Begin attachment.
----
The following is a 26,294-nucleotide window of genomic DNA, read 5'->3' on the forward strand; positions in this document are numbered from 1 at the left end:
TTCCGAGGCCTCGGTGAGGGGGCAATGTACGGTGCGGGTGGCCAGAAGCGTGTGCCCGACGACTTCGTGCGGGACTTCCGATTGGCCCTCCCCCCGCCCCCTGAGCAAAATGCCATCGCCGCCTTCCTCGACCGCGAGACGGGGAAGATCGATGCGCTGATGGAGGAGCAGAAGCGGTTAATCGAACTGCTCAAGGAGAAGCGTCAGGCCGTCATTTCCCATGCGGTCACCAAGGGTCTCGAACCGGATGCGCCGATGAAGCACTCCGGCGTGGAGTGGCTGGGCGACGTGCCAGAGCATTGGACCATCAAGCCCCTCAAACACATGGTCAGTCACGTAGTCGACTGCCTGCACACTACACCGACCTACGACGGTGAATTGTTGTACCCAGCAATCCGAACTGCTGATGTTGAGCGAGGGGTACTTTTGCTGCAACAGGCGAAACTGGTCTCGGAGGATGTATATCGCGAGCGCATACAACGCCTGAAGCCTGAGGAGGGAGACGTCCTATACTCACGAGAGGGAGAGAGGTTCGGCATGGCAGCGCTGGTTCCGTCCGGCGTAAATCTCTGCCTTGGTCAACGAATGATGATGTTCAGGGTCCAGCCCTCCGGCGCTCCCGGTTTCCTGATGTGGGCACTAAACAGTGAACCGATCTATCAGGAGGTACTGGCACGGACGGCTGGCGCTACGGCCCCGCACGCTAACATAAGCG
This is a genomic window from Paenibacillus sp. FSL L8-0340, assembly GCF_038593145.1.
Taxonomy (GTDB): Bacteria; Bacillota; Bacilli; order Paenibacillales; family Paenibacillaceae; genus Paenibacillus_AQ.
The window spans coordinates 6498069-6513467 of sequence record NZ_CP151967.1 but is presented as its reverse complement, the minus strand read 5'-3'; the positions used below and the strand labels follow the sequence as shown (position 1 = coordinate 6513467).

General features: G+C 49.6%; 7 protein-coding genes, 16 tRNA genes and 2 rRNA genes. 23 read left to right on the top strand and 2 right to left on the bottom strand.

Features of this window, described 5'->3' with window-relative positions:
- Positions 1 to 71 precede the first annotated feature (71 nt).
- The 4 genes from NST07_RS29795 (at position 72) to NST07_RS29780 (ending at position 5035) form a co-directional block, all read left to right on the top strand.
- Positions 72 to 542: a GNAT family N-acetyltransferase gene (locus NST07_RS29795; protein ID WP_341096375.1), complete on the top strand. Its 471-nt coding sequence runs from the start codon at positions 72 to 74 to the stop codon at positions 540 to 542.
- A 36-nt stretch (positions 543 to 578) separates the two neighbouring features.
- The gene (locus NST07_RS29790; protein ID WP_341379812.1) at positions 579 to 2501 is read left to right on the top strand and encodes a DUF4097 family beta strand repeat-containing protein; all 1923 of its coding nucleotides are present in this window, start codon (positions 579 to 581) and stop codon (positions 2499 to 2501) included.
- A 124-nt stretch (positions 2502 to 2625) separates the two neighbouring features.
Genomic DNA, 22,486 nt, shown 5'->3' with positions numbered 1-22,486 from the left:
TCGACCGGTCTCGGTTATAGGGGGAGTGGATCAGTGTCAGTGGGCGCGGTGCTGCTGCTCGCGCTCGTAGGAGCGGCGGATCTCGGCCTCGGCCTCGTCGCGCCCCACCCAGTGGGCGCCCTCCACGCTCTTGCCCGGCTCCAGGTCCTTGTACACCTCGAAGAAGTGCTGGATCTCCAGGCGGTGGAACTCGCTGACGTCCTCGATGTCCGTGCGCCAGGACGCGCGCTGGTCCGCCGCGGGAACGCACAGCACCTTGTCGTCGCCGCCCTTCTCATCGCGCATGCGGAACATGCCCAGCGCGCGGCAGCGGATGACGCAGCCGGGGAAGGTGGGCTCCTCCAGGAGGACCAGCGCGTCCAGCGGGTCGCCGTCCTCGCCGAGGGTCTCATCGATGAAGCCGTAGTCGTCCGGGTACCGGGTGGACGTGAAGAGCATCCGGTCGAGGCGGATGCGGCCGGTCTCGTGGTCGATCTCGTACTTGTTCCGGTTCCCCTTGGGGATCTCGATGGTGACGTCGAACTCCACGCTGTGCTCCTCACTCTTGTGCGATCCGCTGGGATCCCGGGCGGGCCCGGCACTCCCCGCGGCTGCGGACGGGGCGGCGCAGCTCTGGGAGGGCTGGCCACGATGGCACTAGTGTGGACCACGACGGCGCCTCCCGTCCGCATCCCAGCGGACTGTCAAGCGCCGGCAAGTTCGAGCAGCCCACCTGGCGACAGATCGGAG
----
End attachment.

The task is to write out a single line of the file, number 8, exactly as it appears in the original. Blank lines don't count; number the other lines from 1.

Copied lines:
- Positions 1 to 71 precede the first annotated feature (71 nt).